July 29, 2013
Number Of American Atrial Fibrillation Patients Could Double By 2030
redOrbit Staff & Wire Reports - Your Universe Online
Over 12 million people in the US could experience a common yet dangerous form of irregular heartbeat known as atrial fibrillation by the year 2030, according to new research appearing in the American Journal of Cardiology.
According to Reuters Health reporter Kathryn Doyle, approximately five million American adults had been diagnosed with atrial fibrillation (AF) in 2010. However, the new study projects the number of AF patients could more than double to 12 million within the next 16 years - though it could range from seven million to 17 million.
"By any estimate, there are going to be lots of (predominantly older) Americans with AF in 2030," study co-author and Harvard Medical School professor Dr. Daniel Singer told Doyle. His colleague, Dr. Jonathan Piccini of the Duke University Medical Center, added the research highlights "a very big problem."
Singer and his team based their estimates on the number of new AF cases diagnosed between 2001 and 2008, according to a national insurance claims database containing information pertaining to 14 million US patients.
Based on those findings, they determined the number of Americans with the condition increased from 220 per 100,000 in 2002 to 350 per 100,000 in 2007, Reuters reported on Friday.
"Taking into account US Census Bureau projections for the increase in numbers of older Americans in the coming decades, the researchers estimate there will be a total of 12.1 million people in the US living with AF in 2030," Doyle said. "That represents an average annual growth rate of 4.6 percent in the number of people with AF."
The condition, even if a patient does not experience symptoms, increases a person's risk of having a stroke five-fold, Singer said. In fact, he claims AF is responsible for 15 percent of all strokes in the US annually.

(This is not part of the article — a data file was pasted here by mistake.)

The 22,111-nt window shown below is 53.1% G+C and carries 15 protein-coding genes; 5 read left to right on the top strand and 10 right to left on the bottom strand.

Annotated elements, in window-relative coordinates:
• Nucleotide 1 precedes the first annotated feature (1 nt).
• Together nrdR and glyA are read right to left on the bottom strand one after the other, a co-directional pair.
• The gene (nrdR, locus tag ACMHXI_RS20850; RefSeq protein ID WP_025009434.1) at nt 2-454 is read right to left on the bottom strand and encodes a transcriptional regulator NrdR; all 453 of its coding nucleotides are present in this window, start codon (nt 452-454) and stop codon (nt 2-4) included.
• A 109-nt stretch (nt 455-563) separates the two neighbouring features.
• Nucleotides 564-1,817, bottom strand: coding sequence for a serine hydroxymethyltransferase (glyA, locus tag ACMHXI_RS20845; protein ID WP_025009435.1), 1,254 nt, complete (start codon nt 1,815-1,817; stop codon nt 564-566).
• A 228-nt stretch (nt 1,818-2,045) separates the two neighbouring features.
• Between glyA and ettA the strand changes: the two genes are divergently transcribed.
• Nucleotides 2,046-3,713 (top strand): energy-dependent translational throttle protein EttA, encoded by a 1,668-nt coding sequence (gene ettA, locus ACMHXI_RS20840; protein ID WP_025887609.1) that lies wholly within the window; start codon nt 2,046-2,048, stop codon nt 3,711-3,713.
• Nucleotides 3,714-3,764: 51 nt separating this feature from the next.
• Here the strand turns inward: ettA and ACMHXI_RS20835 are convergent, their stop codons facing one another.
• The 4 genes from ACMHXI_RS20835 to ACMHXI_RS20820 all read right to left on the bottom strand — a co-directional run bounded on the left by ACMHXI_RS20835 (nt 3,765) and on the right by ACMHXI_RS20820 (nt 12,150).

Doyle points out the research was funded by Bristol-Myers Squibb and Pfizer, manufacture of apixaban (Eliquis) - a drug used to reduce stroke risk in AF patients. In addition, the authors acknowledge only privately insured individuals were referenced for the study, meaning the sample might not necessarily be indicative of the US population as a whole.
"However, most studies agree the number of AF cases will continue to increase to some degree, which puts individuals at risk and costs the health system," the Reuters reporter added. Even though the condition can be treated with bloodthinners, surgery and/or lifestyle changes, the increasing AF rate "is not a good thing," Piccini said. "It means more heart failure, more strokes and higher mortality."
Older adults and those at-risk for AF should "make sure they get good preventive health care, including diagnosis and treatment of hypertension, diabetes or sleep apnea," he added. "Maintaining a healthy body weight and active lifestyle are also important."
In a related story, researchers from Switzerland claim healthy, middle-aged women who drink at least two alcoholic beverages each day have a slight increase in the chance for developing AF.
According to April Clarkson of News Fix, the investigators studied nearly 35,000 females over the age of 45 who did not have the irregular heartbeat at the time the study started. They followed the subjects for more than 12 years, and during that time a total of 653 women went on to develop atrial fibrillation.
"They found that, although consumption of up to 2 alcoholic beverages a day was not associated with an increased risk of irregular heartbeat, heavier consumption of 2 or more drinks was linked to a small but significantly increased risk of atrial fibrillation," Clarkson said.
She added the study results "suggest that heavy drinking may increase the risk" of AF in "relatively young, otherwise healthy women," but noted additional research would be necessary in order to find out for certain whether or not there would be "any long-term consequences."